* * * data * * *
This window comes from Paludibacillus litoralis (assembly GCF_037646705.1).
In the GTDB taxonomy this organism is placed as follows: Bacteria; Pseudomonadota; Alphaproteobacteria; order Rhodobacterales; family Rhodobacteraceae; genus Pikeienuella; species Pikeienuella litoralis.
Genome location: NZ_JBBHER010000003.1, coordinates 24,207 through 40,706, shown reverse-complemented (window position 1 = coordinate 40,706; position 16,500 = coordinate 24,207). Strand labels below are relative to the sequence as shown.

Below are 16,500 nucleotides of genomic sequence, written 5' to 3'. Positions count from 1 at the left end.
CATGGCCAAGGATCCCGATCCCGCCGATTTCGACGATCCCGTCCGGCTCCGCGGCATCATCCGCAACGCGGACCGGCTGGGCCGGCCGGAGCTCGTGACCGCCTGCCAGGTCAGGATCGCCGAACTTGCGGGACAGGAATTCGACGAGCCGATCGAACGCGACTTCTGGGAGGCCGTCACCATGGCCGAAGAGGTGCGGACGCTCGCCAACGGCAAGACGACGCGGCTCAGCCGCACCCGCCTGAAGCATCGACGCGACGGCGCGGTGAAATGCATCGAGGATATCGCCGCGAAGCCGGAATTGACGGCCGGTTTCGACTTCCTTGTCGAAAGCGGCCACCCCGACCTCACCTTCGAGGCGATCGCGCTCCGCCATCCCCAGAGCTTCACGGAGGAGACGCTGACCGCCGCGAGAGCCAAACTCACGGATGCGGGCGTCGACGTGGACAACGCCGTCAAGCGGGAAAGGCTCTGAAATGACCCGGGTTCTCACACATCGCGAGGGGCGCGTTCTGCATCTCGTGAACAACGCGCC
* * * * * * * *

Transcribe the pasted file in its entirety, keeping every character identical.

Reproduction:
This window comes from Paludibacillus litoralis (assembly GCF_037646705.1).
In the GTDB taxonomy this organism is placed as follows: Bacteria; Pseudomonadota; Alphaproteobacteria; order Rhodobacterales; family Rhodobacteraceae; genus Pikeienuella; species Pikeienuella litoralis.
Genome location: NZ_JBBHER010000003.1, coordinates 24,207 through 40,706, shown reverse-complemented (window position 1 = coordinate 40,706; position 16,500 = coordinate 24,207). Strand labels below are relative to the sequence as shown.

Below are 16,500 nucleotides of genomic sequence, written 5' to 3'. Positions count from 1 at the left end.
CATGGCCAAGGATCCCGATCCCGCCGATTTCGACGATCCCGTCCGGCTCCGCGGCATCATCCGCAACGCGGACCGGCTGGGCCGGCCGGAGCTCGTGACCGCCTGCCAGGTCAGGATCGCCGAACTTGCGGGACAGGAATTCGACGAGCCGATCGAACGCGACTTCTGGGAGGCCGTCACCATGGCCGAAGAGGTGCGGACGCTCGCCAACGGCAAGACGACGCGGCTCAGCCGCACCCGCCTGAAGCATCGACGCGACGGCGCGGTGAAATGCATCGAGGATATCGCCGCGAAGCCGGAATTGACGGCCGGTTTCGACTTCCTTGTCGAAAGCGGCCACCCCGACCTCACCTTCGAGGCGATCGCGCTCCGCCATCCCCAGAGCTTCACGGAGGAGACGCTGACCGCCGCGAGAGCCAAACTCACGGATGCGGGCGTCGACGTGGACAACGCCGTCAAGCGGGAAAGGCTCTGAAATGACCCGGGTTCTCACACATCGCGAGGGGCGCGTTCTGCATCTCGTGAACAACGCGCC